October 13

Doctors, dieticians, and health coaches – why collaboration is essential

October 13

Doctors, dieticians, and health coaches – why collaboration is essential

Dr. Innocent Clement: I am the CEO and founder of Ciba Health. Here with us today is my Director of Wellness, Whitney Crouch. Today we’ll be discussing a very important topic, as it relates to collaboration between doctors, dietitians, and health coaches partnering to achieve maximum benefits for our patients.

Whitney, from your experience being the director of Wellness at Ciba Health, you know in the US today, patients have to jump through a lot of hoops to get an appointment with either their primary care provider or with a specialist.

Whitney Crouch: Yes, and there’s a lot of frustration given that patients have to bounce around from provider to provider, with each of these providers giving a different diagnosis or treatment plan. So again, this is really very difficult for the patient. I have seen patients go through a lot of difficulty with that and it really affects them.

Dr. Innocent Clement:  So how does this affect our patients, as they have to go through all these processes to be able to set an appointment and see a provider?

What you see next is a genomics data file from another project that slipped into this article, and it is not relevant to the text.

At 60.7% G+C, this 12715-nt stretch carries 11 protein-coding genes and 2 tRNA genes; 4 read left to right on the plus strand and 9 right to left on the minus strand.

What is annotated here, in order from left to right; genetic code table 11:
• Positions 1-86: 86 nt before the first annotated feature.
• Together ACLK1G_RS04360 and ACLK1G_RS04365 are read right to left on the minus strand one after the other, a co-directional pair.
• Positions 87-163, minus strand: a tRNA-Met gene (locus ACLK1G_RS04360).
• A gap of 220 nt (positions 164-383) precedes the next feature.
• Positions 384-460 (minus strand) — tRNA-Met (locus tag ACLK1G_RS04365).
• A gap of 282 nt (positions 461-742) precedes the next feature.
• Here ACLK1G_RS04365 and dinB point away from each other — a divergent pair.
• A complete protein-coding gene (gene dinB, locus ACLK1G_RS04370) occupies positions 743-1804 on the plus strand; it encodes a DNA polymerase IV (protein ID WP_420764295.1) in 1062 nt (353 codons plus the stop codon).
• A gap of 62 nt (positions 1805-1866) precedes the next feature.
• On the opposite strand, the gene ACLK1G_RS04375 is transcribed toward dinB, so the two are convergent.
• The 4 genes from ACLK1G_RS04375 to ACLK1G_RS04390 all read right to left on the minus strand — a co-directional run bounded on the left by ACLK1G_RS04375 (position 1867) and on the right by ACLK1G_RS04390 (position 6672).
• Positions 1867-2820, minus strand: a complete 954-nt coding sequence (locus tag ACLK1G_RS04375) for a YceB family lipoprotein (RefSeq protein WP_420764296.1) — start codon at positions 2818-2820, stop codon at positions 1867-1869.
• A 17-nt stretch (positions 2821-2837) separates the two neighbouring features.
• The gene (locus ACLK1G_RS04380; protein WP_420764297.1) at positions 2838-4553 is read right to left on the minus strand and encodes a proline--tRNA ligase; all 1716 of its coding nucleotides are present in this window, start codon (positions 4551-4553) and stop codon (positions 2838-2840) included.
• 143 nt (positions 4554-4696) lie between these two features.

Whitney Crouch: With the current climate, during COVID, and even before the pandemic, this is really stressful and confusing for a lot of people because they’re being seen by different providers who specialize in certain parts of the body. They could be seen by an endocrinologist, or a gastroenterologist, or a neurologist. So patients are being looked at through the lens of that body part or system, but they’re also having to go into another office.

So there’s the office aspect. There’s this body part aspect. And then there’s this lack of communication between these different doctors, these specialists, or other care providers, because they may not share the chart notes. They may not have open discussion about the clients and really this affects the client’s outcomes.

This makes it so that as the patient, you may feel confused. You may not know exactly who’s driving your care plan. You may not know exactly what the strategy is, or what the priority is here. If there are a lot of asks that you have to work on for your health, it’s confusing. And at the end of the day, it’s the patient who suffers when balls are dropped or they’re just left confused and feeling unsupported.